It’s never too early (or too late) to freshen up your content!

Even though there is still snow on the ground here in DC, we’re looking ahead to spring, the season of renewal.

Content is king, this we know. Readers want concise information, and you don’t have much time to make an impression. With every website redesign project, we always suggest an audit to classify content as accurate, needing an update, or no longer relevant. However, a website is never “done”, and taking fresh eyes to your site, even well after launch, can help make it even more impactful.

A couple tips to get you started

You don’t need to rewrite everything. Focus on making your content easy to scan by applying the following techniques:

Titles and teasers should feed different information to readers

Readers will likely skip long paragraphs of text. Keep this in mind when drafting titles and teasers. Neither of these need to convey the whole message. I once heard this described as a bite (the title), snack (the teaser), and meal (the full article). The NIH Research Matters does a great job of this. Each element serves a specific purpose, and words were carefully chosen. If a government entity can curate scientific content this well, so can you!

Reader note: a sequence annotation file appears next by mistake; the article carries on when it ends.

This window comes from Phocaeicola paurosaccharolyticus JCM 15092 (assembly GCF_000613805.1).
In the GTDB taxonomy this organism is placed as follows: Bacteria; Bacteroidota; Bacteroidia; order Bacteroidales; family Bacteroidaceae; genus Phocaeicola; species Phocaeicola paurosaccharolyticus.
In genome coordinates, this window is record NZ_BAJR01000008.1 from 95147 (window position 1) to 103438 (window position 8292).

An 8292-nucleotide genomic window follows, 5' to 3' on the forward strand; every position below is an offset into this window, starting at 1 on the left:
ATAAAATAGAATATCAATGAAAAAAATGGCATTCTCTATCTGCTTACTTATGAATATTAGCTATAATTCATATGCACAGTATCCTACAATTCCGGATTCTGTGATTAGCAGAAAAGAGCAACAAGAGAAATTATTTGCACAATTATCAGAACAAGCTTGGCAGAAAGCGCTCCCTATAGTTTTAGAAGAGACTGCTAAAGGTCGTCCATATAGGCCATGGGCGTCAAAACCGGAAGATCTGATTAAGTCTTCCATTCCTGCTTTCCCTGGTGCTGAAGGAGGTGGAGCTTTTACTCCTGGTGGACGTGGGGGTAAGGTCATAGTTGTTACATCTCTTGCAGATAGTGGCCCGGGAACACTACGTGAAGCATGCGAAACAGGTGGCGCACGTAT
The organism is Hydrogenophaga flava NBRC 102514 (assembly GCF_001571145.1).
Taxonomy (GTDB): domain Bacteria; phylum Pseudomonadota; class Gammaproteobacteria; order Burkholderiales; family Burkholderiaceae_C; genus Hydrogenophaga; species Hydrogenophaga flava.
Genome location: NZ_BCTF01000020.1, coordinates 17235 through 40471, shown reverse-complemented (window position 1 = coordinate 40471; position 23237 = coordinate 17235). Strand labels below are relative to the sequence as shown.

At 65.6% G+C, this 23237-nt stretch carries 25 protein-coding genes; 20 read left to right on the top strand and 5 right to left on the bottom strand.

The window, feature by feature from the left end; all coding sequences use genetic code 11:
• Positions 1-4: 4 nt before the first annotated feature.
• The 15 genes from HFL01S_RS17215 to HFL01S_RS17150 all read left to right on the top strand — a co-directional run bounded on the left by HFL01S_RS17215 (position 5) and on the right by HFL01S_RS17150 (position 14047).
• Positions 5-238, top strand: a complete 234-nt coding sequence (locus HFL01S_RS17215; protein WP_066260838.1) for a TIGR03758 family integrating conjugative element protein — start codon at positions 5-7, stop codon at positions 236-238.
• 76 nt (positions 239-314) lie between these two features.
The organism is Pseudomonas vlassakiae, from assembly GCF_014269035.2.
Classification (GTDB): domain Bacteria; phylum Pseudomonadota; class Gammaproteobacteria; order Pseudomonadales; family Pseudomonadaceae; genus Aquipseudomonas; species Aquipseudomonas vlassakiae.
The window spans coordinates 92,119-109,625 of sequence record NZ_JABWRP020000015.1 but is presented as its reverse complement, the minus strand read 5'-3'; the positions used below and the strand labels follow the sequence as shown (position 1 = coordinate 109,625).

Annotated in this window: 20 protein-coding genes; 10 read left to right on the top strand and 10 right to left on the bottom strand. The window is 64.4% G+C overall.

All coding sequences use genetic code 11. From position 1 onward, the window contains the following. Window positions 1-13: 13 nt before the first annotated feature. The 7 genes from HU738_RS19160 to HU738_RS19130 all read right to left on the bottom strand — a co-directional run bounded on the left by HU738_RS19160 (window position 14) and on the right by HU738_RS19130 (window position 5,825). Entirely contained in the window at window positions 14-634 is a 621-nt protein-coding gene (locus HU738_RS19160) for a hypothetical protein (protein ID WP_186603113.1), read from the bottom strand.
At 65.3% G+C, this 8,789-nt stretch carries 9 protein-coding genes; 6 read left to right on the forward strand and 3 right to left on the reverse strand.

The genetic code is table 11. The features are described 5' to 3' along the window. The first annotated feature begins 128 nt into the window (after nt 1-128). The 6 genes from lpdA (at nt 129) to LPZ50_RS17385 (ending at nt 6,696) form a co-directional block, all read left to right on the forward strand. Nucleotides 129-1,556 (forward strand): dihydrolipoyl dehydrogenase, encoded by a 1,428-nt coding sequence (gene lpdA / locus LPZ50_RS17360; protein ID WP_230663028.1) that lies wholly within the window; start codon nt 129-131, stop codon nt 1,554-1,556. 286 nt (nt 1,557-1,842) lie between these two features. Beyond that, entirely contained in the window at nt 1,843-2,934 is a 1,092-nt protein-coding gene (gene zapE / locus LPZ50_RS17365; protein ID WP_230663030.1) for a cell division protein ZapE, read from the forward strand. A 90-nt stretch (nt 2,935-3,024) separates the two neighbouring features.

Use headings to descriptively outline the page

Headings – specifically H2 and H3 – are often used to outline the page’s structure. This is of course important for SEO and accessibility purposes. Take this one step further and treat them as content as well by intentionally drafting them to provide easy-to-scan content and context clues to your readers.

For example, for a page about your membership structure and benefits, choose “Our association offers five membership types” instead of simply “Membership Types”. Similarly, instead of a “Member Benefits” heading, try more interesting language such as “Membership includes a variety of benefits”. Consider using unordered lists wherever possible and appropriate; these are easier to scan than paragraphs of text.

A side note on headings: if you find yourself using the headers out of numerical order (using an H3 where an H2 is structurally more appropriate) based on the way they look, consider having your site styles changed to better fit your needs.

Remember: make your content easy and quick to digest

You’ve only got a few seconds of your readers’ attention. Get the most of their scanning by:

  • Carefully crafting titles and teasers
  • Using headings as descriptions

Good luck!

 

Photo credit: Rubbermaid Products / Foter / CC BY